I haven’t seen anyone from HR in two years,” a payroll specialist at a leading UK corporate was recently overheard saying at a finance conference. As the gap between finance and HR is supposed to be getting smaller, it seems startling that two functions which have huge common ground should exist as disparate elements, but it remains the case in many organisations.
Even with technology driving integration – and bringing potentially massive cost and efficiency savings – there is still a reluctance for the two sides to come together, and this is as much down to cultural differences as the practical aspects of the role.
“There is an assumption that there is integration,” says Steve Foster, manager, HR business strategy, at HR software and services provider Northgate HR. “But while technology is providing a vehicle for them to start talking, in many companies there is still a chasm.”
So what is the root cause of the apparent apathy, tension or downright dislike that sometimes exists between the two functions? On paper, HR and payroll are inextricably linked from the moment a member of staff joins to when they leave or retire.
There are a number of reasons why the two don’t always enjoy as harmonious a relationship as they could. Chief among them is that they are different breeds of people with different skills. Payroll is highly technical – the profession has its roots in finance and accounting, and its individuals are slaves to deadlines and accuracy. HR’s role, on the other hand, is far less tangible. In short, the view that payroll deals with numbers whereas HR deals with people – end of story – still exists within some organisations.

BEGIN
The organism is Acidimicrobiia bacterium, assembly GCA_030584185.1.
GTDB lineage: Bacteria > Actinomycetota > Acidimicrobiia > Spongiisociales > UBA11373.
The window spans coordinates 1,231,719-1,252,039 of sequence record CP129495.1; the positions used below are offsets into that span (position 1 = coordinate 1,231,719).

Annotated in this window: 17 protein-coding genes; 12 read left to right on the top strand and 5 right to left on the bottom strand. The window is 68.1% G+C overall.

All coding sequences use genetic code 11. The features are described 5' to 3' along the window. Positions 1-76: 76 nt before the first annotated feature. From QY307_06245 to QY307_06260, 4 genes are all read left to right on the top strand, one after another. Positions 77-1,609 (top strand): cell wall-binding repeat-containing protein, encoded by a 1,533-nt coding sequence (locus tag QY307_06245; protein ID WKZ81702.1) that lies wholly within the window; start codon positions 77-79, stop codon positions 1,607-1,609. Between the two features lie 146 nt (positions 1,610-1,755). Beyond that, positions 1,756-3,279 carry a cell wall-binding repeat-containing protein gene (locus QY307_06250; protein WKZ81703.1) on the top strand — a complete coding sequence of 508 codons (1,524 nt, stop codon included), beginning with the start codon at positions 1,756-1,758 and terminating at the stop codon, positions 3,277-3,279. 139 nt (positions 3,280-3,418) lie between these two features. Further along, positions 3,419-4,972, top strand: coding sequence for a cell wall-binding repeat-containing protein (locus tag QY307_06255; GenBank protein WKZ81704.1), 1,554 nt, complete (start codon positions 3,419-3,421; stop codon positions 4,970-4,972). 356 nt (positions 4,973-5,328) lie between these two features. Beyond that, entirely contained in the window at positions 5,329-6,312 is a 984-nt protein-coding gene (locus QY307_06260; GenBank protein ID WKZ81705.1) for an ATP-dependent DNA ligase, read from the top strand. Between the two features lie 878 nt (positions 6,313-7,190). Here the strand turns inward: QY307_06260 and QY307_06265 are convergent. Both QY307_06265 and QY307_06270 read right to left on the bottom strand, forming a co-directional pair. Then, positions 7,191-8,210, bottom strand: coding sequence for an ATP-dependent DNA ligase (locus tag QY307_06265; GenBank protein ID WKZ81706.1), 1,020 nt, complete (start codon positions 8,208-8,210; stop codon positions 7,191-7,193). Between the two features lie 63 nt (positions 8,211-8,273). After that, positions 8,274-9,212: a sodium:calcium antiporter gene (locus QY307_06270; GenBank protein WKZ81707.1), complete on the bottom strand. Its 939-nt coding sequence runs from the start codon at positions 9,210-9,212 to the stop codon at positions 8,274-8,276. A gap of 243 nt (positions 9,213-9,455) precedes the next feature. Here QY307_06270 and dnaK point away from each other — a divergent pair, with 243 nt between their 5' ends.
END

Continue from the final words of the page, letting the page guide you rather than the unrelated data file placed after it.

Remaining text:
Lack of appreciation
In many cases, it is simply a lack of appreciation of each other’s roles that creates this tension. Paying people on time and accurately may sound easy, but it also means understanding and applying complex areas of employment law and staying on top of the burdensome demands of the tax system. New pensions legislation and a trend towards adopting flexible benefit schemes just make the role more complex and strategic than ever.
“Some of the HR people who attend our workshops are surprised by the breadth of skills needed to do our jobs,” explains Maurice Cheng, chief executive of the Institute of Payroll Professionals (IPP), who is campaigning for chartered status for the payroll profession.
One of the key elements of a career in payroll is the constant demand for accuracy – both functions work under pressure to meet commercial business targets, but payroll often feels it more keenly than HR.
“Invisibility is the mark of success in payroll,” says Ian Sparrow, programme director at payroll services company ADP. “You can check timesheets 100 times, but if the numbers are wrong on a payslip, your profile is raised for all the wrong reasons.”
Work in harmony